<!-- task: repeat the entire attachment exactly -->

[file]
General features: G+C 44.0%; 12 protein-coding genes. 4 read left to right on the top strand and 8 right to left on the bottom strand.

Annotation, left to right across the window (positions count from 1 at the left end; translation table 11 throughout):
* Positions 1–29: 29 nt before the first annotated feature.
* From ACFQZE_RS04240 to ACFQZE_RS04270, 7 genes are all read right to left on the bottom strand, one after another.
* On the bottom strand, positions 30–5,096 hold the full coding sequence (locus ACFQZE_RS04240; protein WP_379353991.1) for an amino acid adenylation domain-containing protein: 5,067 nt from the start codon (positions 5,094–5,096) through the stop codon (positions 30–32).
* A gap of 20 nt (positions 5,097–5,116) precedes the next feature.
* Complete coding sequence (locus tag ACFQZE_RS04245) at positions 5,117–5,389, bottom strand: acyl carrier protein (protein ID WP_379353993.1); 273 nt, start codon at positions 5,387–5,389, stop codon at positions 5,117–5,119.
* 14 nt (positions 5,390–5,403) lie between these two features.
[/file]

General features: G+C 44.0%; 12 protein-coding genes. 4 read left to right on the top strand and 8 right to left on the bottom strand.

Annotation, left to right across the window (positions count from 1 at the left end; translation table 11 throughout):
* Positions 1–29: 29 nt before the first annotated feature.
* From ACFQZE_RS04240 to ACFQZE_RS04270, 7 genes are all read right to left on the bottom strand, one after another.
* On the bottom strand, positions 30–5,096 hold the full coding sequence (locus ACFQZE_RS04240; protein WP_379353991.1) for an amino acid adenylation domain-containing protein: 5,067 nt from the start codon (positions 5,094–5,096) through the stop codon (positions 30–32).
* A gap of 20 nt (positions 5,097–5,116) precedes the next feature.
* Complete coding sequence (locus tag ACFQZE_RS04245) at positions 5,117–5,389, bottom strand: acyl carrier protein (protein ID WP_379353993.1); 273 nt, start codon at positions 5,387–5,389, stop codon at positions 5,117–5,119.
* 14 nt (positions 5,390–5,403) lie between these two features.